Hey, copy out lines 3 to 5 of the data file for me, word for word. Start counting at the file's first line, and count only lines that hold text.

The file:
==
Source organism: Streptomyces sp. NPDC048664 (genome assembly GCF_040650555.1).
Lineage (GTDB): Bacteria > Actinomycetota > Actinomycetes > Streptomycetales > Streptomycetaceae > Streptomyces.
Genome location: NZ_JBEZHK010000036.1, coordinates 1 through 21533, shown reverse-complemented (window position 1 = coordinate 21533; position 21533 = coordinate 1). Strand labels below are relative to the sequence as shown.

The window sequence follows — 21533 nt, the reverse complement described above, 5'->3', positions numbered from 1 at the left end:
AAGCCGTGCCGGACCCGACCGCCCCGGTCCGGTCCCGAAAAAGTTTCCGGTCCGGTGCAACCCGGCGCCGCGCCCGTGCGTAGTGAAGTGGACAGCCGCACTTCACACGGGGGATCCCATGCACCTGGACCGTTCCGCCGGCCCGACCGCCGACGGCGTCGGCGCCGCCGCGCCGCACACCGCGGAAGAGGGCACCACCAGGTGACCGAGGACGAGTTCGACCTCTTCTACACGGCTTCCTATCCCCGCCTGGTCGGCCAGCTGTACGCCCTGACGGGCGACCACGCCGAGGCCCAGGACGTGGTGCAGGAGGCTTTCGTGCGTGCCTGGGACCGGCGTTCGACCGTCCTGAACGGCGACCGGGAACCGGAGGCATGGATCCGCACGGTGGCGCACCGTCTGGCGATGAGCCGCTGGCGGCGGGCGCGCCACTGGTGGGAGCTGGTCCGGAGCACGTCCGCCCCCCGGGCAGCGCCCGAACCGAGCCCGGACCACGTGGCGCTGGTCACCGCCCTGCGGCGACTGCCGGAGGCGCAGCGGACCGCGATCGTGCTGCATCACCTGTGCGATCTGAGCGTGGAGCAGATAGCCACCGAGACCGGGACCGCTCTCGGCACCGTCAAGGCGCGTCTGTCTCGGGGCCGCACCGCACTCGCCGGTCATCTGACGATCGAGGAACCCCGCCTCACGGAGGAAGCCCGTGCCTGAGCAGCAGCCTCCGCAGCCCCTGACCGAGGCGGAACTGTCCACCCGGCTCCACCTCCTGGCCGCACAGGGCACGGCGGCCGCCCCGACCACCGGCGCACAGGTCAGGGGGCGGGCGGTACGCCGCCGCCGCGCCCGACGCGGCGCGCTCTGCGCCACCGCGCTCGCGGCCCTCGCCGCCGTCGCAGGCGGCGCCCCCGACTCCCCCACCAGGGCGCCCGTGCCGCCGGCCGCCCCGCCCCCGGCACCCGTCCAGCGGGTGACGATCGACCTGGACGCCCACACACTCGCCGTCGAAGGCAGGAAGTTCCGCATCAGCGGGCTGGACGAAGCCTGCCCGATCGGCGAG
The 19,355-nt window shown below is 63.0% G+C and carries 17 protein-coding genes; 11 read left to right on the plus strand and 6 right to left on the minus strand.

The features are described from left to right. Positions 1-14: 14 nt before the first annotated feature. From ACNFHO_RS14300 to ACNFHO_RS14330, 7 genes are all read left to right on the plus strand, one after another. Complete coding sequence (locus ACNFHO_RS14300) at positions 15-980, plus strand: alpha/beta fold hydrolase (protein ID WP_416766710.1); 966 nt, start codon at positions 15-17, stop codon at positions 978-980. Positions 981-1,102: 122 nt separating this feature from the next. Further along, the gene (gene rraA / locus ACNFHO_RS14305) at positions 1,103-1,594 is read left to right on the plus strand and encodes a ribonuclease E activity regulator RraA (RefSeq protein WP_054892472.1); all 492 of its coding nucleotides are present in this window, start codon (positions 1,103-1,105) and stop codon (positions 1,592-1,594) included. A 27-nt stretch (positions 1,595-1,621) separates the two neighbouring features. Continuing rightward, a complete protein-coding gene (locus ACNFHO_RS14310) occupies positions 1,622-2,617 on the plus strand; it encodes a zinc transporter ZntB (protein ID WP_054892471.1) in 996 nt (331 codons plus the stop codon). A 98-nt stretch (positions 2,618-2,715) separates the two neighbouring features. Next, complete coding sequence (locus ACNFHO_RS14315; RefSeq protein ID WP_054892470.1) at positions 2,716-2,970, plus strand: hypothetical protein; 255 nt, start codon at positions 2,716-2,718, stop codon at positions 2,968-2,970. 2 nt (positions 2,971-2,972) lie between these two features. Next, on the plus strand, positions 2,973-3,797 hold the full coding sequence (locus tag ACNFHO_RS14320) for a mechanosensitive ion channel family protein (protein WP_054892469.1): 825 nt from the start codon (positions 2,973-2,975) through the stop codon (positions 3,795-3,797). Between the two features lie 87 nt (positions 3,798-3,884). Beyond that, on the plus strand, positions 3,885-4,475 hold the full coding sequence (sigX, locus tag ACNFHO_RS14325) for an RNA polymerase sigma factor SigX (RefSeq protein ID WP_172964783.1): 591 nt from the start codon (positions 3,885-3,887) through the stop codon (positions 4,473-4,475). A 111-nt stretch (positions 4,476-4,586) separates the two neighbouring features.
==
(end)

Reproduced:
Genome location: NZ_JBEZHK010000036.1, coordinates 1 through 21533, shown reverse-complemented (window position 1 = coordinate 21533; position 21533 = coordinate 1). Strand labels below are relative to the sequence as shown.

The window sequence follows — 21533 nt, the reverse complement described above, 5'->3', positions numbered from 1 at the left end:
AAGCCGTGCCGGACCCGACCGCCCCGGTCCGGTCCCGAAAAAGTTTCCGGTCCGGTGCAACCCGGCGCCGCGCCCGTGCGTAGTGAAGTGGACAGCCGCACTTCACACGGGGGATCCCATGCACCTGGACCGTTCCGCCGGCCCGACCGCCGACGGCGTCGGCGCCGCCGCGCCGCACACCGCGGAAGAGGGCACCACCAGGTGACCGAGGACGAGTTCGACCTCTTCTACACGGCTTCCTATCCCCGCCTGGTCGGCCAGCTGTACGCCCTGACGGGCGACCACGCCGAGGCCCAGGACGTGGTGCAGGAGGCTTTCGTGCGTGCCTGGGACCGGCGTTCGACCGTCCTGAACGGCGACCGGGAACCGGAGGCATGGATCCGCACGGTGGCGCACCGTCTGGCGATGAGCCGCTGGCGGCGGGCGCGCCACTGGTGGGAGCTGGTCCGGAGCACGTCCGCCCCCCGGGCAGCGCCCGAACCGAGCCCGGACCACGTGGCGCTGGTCACCGCCCTGCGGCGACTGCCGGAGGCGCAGCGGACCGCGATCGTGCTGCATCACCTGTGCGATCTGAGCGTGGAGCAGATAGCCACCGAGACCGGGACCGCTCTCGGCACCGTCAAGGCGCGTCTGTCTCGGGGCCGCACCGCACTCGCCGGTCATCTGACGATCGAGGAACCCCGCCTCACGGAGGAAGCCCGTGCCTGAGCAGCAGCCTCCGCAGCCCCTGACCGAGGCGGAACTGTCCACCCGGCTCCACCTCCTGGCCGCACAGGGCACGGCGGCCGCCCCGACCACCGGCGCACAGGTCAGGGGGCGGGCGGTACGCCGCCGCCGCGCCCGACGCGGCGCGCTCTGCGCCACCGCGCTCGCGGCCCTCGCCGCCGTCGCAGGCGGCGCCCCCGACTCCCCCACCAGGGCGCCCGTGCCGCCGGCCGCCCCGCCCCCGGCACCCGTCCAGCGGGTGACGATCGACCTGGACGCCCACACACTCGCCGTCGAAGGCAGGAAGTTCCGCATCAGCGGGCTGGACGAAGCCTGCCCGATCGGCGAG